In the United States, farm/ranch transition and estate planning experts and specialists are scattered across the nation. After visiting or listening to the decades of knowledge from all corners of the country, I was surprised to find nearly every expert in ranch transition said the same thing. “Fair is not Equal” in farm and ranch transitions. One expert stated, “The most unfair thing you can do to your children is to treat them all equally.”
The story of “the Little Red Hen” comes to my mind. The hen and her chick plant the seed, tend, harvest, grind, and bake the wheat into bread. Although the poultry clan ask other farm yard animals for help, the other animals refuse to participate. After smelling the hot crusty loaf, the other farm animals want to eat the bread they did not contribute to. Was it fair if the Little Red Hen chose to only share the bread with her chick? Was it fair? Was it equal?
Fair versus equal. This is one of the biggest headaches when planning your ranch transition. Fair versus equal could well be the reason you haven’t tackled your estate plan! How can you divide your ranch to fulfill your goals of your ranch to continue after you are gone, but also show your love and affection towards all your children? How will those affected by my estate plan react? There is no easy answer, but thinking over “fair versus equal” is essential for a good ranch transition and estate plan.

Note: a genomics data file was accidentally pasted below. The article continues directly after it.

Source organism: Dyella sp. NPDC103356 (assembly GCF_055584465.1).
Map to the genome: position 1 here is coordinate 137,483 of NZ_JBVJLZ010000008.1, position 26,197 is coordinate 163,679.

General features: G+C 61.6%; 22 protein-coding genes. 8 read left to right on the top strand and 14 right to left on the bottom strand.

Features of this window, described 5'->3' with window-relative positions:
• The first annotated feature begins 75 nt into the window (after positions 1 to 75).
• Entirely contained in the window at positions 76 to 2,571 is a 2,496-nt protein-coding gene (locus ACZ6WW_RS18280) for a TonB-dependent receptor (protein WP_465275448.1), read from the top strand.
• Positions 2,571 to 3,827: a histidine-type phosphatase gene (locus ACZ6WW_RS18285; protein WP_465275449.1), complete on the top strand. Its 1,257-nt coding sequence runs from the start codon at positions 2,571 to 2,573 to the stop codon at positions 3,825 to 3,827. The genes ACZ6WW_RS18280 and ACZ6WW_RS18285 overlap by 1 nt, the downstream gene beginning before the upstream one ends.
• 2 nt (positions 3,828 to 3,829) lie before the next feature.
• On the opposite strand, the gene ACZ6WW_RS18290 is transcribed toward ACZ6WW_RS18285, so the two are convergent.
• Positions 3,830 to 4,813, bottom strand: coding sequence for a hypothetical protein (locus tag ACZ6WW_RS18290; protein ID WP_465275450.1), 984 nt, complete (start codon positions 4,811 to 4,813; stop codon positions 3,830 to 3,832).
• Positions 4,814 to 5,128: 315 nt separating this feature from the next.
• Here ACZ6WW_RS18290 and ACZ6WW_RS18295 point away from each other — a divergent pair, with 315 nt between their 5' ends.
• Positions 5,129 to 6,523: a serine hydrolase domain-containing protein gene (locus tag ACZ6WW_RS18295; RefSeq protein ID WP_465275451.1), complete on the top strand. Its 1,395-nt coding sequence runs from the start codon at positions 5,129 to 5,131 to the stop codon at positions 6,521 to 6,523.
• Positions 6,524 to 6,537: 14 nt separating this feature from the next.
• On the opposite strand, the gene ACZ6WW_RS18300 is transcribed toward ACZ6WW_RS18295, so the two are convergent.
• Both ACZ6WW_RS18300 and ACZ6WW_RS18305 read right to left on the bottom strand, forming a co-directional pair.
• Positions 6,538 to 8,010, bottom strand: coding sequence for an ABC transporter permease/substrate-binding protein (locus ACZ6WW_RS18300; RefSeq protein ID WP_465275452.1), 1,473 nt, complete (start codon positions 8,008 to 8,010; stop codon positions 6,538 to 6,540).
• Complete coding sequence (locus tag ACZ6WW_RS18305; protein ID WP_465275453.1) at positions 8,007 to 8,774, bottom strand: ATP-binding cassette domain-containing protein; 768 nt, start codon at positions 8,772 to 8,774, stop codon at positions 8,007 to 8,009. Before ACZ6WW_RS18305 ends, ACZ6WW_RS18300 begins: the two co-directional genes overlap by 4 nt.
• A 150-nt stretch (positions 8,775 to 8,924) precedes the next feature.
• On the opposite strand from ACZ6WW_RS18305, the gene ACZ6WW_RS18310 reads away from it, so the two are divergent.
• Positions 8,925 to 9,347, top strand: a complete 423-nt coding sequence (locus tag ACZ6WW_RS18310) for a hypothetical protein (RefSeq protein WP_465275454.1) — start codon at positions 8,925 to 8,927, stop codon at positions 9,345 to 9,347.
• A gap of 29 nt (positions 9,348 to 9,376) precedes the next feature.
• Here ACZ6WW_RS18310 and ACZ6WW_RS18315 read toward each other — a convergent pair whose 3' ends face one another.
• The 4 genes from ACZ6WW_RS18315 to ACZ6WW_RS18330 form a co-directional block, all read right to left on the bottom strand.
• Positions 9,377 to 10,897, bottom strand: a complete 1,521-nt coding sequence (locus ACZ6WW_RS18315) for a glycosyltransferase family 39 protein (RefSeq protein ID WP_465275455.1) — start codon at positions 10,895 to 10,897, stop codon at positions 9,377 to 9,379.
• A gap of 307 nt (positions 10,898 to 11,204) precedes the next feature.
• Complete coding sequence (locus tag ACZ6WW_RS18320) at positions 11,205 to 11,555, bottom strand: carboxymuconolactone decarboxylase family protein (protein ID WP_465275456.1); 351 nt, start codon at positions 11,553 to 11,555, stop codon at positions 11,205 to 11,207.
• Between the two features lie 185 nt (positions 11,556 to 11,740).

Dividing your estate into equal parts for your remaining heirs is simple and easy to calculate. Estate net profit divided by the number of kids equals what each heir receives.
The problem with “equal” planning is room isn’t allowed for the ranch to transition to the next generation. If the ranch is split up several ways, how economical is it for the successor of the ranch to buy out the others at market value? If the successor is relying on debt, will they be able to secure the loan at the bank? Is market value of ag land such that a “cow can pay” the mortgage? If a cow could pay for ground, ranch transition and estate planning would not hold the significance it does during high land prices and low ranch margins. A new set of economics is in place, and your ranch transition needs to take these trends into account.
The other problem with “equal” arises if a child or successor came back to the ranch. Most ranches are “asset rich and cash poor.” More than likely, the on-farm heir worked for less than fair market value, or contributed to the business growth and never received compensation because money was tight. Questions to ask yourself are “What are individuals contributing to the business?” and “Have I compensate for that?” and “What could I do to compensate?” If contributions went unpaid for several years, then spreadsheets are available to help calculate loss of interest or growth on those unpaid contributions.
In the story of the Little Red Hen, the moral we teach children is if you work hard, you will be rewarded. In agricultural estate planning- fair is more important than equal. This can be difficult to decide, but is key for the success of your ranch transition.
Remember: fair is not the same as equal.
by Bethany Johnston
NGLC Ranch Transition Task Manager